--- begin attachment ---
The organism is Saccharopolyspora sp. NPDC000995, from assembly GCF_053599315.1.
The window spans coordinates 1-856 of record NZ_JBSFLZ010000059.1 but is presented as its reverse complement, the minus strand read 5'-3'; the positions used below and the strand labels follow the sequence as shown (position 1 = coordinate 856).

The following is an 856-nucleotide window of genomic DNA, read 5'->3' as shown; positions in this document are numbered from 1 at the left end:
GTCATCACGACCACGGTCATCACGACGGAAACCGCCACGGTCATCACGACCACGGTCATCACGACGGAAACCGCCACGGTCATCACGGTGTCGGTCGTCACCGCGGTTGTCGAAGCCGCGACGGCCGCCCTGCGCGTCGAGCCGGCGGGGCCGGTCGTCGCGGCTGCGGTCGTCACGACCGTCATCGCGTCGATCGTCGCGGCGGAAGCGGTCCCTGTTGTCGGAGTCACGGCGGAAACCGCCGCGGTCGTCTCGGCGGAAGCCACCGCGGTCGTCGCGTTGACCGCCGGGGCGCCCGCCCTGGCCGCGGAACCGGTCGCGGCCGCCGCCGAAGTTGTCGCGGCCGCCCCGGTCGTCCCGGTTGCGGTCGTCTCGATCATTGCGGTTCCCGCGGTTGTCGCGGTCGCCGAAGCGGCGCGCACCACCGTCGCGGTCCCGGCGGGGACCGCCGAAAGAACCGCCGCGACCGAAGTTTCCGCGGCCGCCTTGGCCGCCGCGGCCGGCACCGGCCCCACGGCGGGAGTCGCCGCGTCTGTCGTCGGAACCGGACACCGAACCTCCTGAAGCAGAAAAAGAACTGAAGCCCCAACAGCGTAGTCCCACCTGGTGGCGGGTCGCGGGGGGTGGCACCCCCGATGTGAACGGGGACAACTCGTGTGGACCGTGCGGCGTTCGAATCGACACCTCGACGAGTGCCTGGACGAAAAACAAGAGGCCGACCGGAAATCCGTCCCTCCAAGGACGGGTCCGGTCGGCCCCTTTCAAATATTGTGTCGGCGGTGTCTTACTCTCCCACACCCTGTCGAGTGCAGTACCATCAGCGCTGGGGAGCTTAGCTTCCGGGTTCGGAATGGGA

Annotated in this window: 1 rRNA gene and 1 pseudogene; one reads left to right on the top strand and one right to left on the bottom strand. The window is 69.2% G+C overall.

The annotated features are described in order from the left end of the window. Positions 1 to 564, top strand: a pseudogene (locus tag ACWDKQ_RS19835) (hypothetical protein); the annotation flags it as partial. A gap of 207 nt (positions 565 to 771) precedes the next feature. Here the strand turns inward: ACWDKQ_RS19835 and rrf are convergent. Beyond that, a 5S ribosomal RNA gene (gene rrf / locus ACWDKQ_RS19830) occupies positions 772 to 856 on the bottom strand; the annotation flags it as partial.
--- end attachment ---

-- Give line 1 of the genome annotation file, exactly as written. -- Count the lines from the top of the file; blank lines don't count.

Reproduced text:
The organism is Saccharopolyspora sp. NPDC000995, from assembly GCF_053599315.1.